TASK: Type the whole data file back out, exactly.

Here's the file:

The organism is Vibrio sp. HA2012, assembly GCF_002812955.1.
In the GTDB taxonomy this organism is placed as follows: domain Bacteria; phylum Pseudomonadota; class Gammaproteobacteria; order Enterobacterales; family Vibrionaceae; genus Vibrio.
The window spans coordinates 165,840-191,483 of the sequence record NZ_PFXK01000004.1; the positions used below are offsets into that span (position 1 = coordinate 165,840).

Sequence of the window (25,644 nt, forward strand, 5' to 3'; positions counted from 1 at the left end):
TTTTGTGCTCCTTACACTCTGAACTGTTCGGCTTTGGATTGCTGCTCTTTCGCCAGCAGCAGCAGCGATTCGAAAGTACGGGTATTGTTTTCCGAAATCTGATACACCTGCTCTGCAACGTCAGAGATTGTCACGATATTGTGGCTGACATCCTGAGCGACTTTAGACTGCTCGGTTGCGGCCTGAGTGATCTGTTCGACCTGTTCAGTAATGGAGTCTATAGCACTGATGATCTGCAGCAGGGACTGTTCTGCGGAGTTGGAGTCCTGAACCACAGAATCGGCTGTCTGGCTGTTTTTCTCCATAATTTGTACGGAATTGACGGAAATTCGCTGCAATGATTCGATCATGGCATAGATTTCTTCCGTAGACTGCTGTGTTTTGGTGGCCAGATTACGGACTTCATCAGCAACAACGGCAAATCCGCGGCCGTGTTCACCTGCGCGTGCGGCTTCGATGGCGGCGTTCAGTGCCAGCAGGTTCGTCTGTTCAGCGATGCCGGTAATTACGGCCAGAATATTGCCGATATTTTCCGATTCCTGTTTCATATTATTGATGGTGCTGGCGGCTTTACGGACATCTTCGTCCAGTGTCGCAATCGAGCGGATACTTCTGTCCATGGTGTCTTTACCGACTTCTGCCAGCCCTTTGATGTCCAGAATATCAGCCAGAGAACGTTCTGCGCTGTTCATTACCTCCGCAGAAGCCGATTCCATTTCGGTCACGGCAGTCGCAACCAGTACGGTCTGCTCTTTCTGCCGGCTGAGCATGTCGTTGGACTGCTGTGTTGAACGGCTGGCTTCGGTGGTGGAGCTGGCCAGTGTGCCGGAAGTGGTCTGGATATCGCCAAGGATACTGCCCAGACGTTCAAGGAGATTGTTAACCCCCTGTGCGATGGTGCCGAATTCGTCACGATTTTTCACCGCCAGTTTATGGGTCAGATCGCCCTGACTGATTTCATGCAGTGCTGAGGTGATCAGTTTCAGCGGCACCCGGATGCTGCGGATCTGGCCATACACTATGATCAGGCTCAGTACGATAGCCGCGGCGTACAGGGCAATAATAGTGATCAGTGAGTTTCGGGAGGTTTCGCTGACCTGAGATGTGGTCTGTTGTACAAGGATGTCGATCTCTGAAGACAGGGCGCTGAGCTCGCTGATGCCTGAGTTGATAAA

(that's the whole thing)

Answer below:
The organism is Vibrio sp. HA2012, assembly GCF_002812955.1.
In the GTDB taxonomy this organism is placed as follows: domain Bacteria; phylum Pseudomonadota; class Gammaproteobacteria; order Enterobacterales; family Vibrionaceae; genus Vibrio.
The window spans coordinates 165,840-191,483 of the sequence record NZ_PFXK01000004.1; the positions used below are offsets into that span (position 1 = coordinate 165,840).

Sequence of the window (25,644 nt, forward strand, 5' to 3'; positions counted from 1 at the left end):
TTTTGTGCTCCTTACACTCTGAACTGTTCGGCTTTGGATTGCTGCTCTTTCGCCAGCAGCAGCAGCGATTCGAAAGTACGGGTATTGTTTTCCGAAATCTGATACACCTGCTCTGCAACGTCAGAGATTGTCACGATATTGTGGCTGACATCCTGAGCGACTTTAGACTGCTCGGTTGCGGCCTGAGTGATCTGTTCGACCTGTTCAGTAATGGAGTCTATAGCACTGATGATCTGCAGCAGGGACTGTTCTGCGGAGTTGGAGTCCTGAACCACAGAATCGGCTGTCTGGCTGTTTTTCTCCATAATTTGTACGGAATTGACGGAAATTCGCTGCAATGATTCGATCATGGCATAGATTTCTTCCGTAGACTGCTGTGTTTTGGTGGCCAGATTACGGACTTCATCAGCAACAACGGCAAATCCGCGGCCGTGTTCACCTGCGCGTGCGGCTTCGATGGCGGCGTTCAGTGCCAGCAGGTTCGTCTGTTCAGCGATGCCGGTAATTACGGCCAGAATATTGCCGATATTTTCCGATTCCTGTTTCATATTATTGATGGTGCTGGCGGCTTTACGGACATCTTCGTCCAGTGTCGCAATCGAGCGGATACTTCTGTCCATGGTGTCTTTACCGACTTCTGCCAGCCCTTTGATGTCCAGAATATCAGCCAGAGAACGTTCTGCGCTGTTCATTACCTCCGCAGAAGCCGATTCCATTTCGGTCACGGCAGTCGCAACCAGTACGGTCTGCTCTTTCTGCCGGCTGAGCATGTCGTTGGACTGCTGTGTTGAACGGCTGGCTTCGGTGGTGGAGCTGGCCAGTGTGCCGGAAGTGGTCTGGATATCGCCAAGGATACTGCCCAGACGTTCAAGGAGATTGTTAACCCCCTGTGCGATGGTGCCGAATTCGTCACGATTTTTCACCGCCAGTTTATGGGTCAGATCGCCCTGACTGATTTCATGCAGTGCTGAGGTGATCAGTTTCAGCGGCACCCGGATGCTGCGGATCTGGCCATACACTATGATCAGGCTCAGTACGATAGCCGCGGCGTACAGGGCAATAATAGTGATCAGTGAGTTTCGGGAGGTTTCGCTGACCTGAGATGTGGTCTGTTGTACAAGGATGTCGATCTCTGAAGACAGGGCGCTGAGCTCGCTGATGCCTGAGTTGATAAA